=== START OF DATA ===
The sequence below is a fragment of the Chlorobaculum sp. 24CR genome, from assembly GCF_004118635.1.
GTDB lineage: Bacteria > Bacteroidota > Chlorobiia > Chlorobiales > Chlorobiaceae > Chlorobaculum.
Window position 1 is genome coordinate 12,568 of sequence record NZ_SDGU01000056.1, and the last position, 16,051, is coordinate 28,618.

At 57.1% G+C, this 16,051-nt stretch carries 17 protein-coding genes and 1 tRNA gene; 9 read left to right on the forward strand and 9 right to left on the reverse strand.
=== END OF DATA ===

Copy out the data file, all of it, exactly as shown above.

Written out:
The sequence below is a fragment of the Chlorobaculum sp. 24CR genome, from assembly GCF_004118635.1.
GTDB lineage: Bacteria > Bacteroidota > Chlorobiia > Chlorobiales > Chlorobiaceae > Chlorobaculum.
Window position 1 is genome coordinate 12,568 of sequence record NZ_SDGU01000056.1, and the last position, 16,051, is coordinate 28,618.

At 57.1% G+C, this 16,051-nt stretch carries 17 protein-coding genes and 1 tRNA gene; 9 read left to right on the forward strand and 9 right to left on the reverse strand.